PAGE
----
In his remarks before the UN General Assembly Tuesday, 25 September, US President Donald Trump talked about a regional strategic alliance for the member countries of the Gulf Cooperation Council, Jordan and Egypt to counter the Islamic State group and other terrorist organisations in the Middle East.
Two days later, the foreign ministers of these countries met with US Secretary of State Mike Pompeo, the meeting dealing with the threats and challenges facing Middle Eastern countries, with special emphasis on defeating terrorism and containing Iran.
President Trump singled out Iran in his General Assembly remarks this year and vowed to challenge forcefully the “brutal dictatorship” that rules Iran.
He justified his decision to withdraw from the Joint Comprehensive Plan of Action (JCPOA) the Iran nuclear deal that had been signed in July 2015 by the P5+1 (the five Permanent Members of the UN Security Council plus Germany) to curtail and control the Iranian nuclear programme by stressing that the agreement allowed Iran to gain in wealth that was used to destabilise American allies in the Middle East.
However, the concept of a regional alliance in the Middle East that would bring together what various US administrations have called “moderate Arab countries” in a regional grouping with Israel is not new.
The idea of bringing together these countries (namely, the Gulf countries and the two Arab countries that have signed peace treaties with Israel, Egypt and Jordan) was adopted by the administration of former US president Barack Obama.
The underlying premise is to integrate Israel into the Middle East system. Some experts and Middle Eastern watchers would call it an attempt to resuscitate the concept of the Great Middle East of the 1990s that stumbled on the failure of peace negotiations between the Palestinians and the Israelis.
All along these years, the central question has been how to deal with the Palestinian question in order to allow the Israelis to enter such a regional Arab grouping.
In other words, talk of finding a solution to the Palestinian problem has always been linked, in the eyes of the Israelis and the Americans, to a larger strategic priority, which is to make Israel not only a member in the Arab system, but a leading power within it if not the leader.
The Americans had realised in the early 1990s, during preparation for the liberation of Kuwait from Iraqi occupation and during the war of liberation itself, that without a solution to the Palestinian question it would always be difficult, if not impossible, to work with the Israelis and the Arabs in joint actions that serve both American and Israeli interests.
Hence, the American proposal to convene the Madrid Peace Conference in October 1991. At the time, the administration of former US president George Bush Sr had to exert financial pressure on the Israel government of the time headed by Ishak Shamir to participate in the conference.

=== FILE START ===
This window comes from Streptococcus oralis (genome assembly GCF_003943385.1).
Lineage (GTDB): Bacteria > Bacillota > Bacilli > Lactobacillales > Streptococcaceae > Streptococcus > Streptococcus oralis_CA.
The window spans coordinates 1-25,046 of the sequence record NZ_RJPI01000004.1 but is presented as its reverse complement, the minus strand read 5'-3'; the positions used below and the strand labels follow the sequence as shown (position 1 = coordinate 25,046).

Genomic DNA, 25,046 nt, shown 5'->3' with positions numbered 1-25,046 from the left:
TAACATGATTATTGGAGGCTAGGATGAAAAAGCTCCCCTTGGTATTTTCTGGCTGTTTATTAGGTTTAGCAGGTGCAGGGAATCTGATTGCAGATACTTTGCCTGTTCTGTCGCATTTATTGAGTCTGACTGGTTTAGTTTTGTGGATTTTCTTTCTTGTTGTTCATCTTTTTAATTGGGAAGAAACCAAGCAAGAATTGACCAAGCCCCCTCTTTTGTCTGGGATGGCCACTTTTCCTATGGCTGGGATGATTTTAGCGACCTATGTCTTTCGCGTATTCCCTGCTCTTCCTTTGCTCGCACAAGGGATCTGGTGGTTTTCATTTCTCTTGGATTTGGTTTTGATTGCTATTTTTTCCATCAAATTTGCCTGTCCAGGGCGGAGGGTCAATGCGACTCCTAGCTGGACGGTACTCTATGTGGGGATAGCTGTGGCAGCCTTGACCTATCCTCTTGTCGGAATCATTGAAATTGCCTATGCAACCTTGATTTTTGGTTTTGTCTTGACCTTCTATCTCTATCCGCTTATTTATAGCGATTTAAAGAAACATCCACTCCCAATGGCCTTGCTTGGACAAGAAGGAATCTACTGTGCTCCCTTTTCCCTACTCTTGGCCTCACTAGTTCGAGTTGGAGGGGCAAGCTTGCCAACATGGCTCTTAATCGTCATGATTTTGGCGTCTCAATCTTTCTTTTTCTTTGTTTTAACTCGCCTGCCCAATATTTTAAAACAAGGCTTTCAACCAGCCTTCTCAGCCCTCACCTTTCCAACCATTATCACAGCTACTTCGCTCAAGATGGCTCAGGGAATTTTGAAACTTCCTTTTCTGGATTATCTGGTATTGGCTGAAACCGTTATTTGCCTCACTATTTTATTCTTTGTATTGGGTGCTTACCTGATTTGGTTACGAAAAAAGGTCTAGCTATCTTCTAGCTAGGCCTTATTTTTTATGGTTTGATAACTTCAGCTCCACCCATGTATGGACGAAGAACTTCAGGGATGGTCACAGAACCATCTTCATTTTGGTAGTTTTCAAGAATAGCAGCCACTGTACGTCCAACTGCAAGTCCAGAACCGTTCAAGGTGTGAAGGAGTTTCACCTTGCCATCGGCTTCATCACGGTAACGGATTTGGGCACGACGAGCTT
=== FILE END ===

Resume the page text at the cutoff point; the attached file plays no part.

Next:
The peace talks that had taken place were divided into two tracks one bilateral and the second multilateral. It turned out that the main emphasis had centred around the multilateral track.
The whole point had been, in fact, to get Israel into the Middle East and North Africa as well. Things did not work out as planned because of Israeli intransigence that had grown more entrenched with the coming to power of Binyamin Netanyahu, for the first time in 1996.
Many years later, in December 2016, former US secretary of state John Kerry would call Netanyahu’s fourth government the most extreme right-wing government in the history of Israel.
However, the strategy of bringing Israel into the Middle Eastern system has remained unchanged. The years of upheaval in the Arab world, known as the “Arab Spring”, paved the way for working on the strategy without much opposition from Arab countries, regardless of solving the Palestinian problem or not.
As a matter of fact, the Obama administration had talked seriously about forming an alliance that would bring together the GCC countries, Jordan, Egypt and Israel, but after the implementation of the two-state solution, a Palestinian state, side by side with Israel.
It was a sweetener for the Arab side to accept the idea of such an alliance with Israel, the occupying power of Palestinian territories and the Golan Heights. Most of the times, the officials of the Obama administration had talked about “Sunni” Arab states allied with Israel against “Shia” Iran.
The Trump administration has dropped the sweetener. The regional strategic alliance would be formed, but decoupled from the solution of the Palestinian question.
In this regard, President Trump has promised to unveil his “ultimate deal” to bring peace between the Palestinians and the Israelis in the next few months.
The White House postponed announcing the “deal” several times from day one. The US president said recently that he wished to achieve peace between the Palestinians and the Israelis before his first term in office ends in 2020. Still, the forming of a “regional strategic alliance” is on track.
The Arabs have no negotiating cards to play to make sure that they won’t enter into such an alliance before the Palestinians gain back their inalienable rights according to the UN resolutions.
This fact brings the credibility of the US-led regional alliance into question. Is it sustainable under present circumstances? It is doubtful.
* The writer is former assistant foreign minister.
* A version of this article appears in print in the 4 October, 2018 edition of Al-Ahram Weekly under the headline: Alliance before peace